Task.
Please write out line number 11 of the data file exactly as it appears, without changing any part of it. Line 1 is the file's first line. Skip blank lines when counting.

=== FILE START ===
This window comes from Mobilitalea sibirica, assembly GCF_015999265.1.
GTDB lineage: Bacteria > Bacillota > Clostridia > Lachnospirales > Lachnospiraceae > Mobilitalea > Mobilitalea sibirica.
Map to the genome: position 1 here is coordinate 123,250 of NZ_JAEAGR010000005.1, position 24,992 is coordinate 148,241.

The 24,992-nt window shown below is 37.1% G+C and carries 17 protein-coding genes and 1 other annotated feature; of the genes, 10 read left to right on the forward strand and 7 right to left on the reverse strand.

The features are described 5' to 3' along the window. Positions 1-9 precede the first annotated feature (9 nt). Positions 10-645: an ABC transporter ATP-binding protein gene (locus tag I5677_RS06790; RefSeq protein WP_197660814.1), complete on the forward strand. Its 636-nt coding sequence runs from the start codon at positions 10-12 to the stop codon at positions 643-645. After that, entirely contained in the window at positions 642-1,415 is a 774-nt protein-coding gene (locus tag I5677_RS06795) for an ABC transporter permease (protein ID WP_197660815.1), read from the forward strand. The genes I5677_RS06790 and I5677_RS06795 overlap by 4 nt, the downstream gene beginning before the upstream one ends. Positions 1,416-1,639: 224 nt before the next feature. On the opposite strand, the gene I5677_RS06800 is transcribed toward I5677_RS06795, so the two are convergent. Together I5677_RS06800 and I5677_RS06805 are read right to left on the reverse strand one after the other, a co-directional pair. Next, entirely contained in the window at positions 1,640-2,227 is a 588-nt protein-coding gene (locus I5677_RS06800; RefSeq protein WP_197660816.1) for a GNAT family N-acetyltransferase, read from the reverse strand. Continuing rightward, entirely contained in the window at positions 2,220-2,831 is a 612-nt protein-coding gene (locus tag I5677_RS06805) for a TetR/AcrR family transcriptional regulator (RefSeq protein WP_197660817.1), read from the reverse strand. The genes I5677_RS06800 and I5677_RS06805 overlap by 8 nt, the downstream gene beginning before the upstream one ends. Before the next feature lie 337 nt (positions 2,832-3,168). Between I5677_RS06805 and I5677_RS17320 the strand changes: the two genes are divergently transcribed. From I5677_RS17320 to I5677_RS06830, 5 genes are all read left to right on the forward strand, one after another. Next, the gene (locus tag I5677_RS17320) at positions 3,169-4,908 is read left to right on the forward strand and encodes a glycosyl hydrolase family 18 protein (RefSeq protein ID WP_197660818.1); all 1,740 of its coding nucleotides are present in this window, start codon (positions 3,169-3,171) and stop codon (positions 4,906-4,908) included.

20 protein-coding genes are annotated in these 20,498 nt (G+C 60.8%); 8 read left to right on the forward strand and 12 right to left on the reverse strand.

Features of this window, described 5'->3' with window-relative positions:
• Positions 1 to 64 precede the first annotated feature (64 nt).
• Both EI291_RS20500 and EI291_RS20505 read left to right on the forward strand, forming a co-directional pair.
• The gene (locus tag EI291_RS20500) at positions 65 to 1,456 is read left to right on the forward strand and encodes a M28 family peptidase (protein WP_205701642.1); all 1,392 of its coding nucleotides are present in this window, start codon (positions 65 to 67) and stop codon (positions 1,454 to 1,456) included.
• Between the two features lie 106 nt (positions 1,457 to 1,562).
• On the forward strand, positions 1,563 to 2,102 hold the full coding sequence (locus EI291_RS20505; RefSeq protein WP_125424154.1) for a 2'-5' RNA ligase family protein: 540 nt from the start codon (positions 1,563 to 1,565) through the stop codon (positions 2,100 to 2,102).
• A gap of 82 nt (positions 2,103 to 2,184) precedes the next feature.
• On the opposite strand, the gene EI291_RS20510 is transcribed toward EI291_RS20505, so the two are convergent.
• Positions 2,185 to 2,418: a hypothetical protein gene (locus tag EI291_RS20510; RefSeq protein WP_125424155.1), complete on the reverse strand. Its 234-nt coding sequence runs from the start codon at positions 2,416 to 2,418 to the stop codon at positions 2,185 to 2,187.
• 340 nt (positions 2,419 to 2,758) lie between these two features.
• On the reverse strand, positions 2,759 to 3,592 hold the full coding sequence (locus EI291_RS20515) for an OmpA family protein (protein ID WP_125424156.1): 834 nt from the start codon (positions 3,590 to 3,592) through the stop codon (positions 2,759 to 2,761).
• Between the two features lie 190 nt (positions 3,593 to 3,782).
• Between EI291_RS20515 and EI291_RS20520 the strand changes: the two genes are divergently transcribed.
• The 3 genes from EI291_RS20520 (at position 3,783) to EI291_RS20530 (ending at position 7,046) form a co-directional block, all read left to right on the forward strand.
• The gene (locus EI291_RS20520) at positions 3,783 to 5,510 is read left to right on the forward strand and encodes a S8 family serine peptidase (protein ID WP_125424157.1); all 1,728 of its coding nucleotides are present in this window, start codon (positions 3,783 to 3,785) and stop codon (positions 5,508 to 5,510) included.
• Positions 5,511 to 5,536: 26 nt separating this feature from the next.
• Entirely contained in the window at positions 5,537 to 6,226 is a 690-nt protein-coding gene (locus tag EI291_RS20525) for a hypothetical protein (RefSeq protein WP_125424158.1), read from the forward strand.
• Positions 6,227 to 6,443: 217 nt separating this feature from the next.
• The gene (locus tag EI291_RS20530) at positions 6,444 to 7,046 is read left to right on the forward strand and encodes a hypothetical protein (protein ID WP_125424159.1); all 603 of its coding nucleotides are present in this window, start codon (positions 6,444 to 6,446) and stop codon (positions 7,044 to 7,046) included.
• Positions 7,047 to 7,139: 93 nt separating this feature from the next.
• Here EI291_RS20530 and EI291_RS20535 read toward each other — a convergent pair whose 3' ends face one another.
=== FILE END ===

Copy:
• Between the two features lie 106 nt (positions 1,457 to 1,562).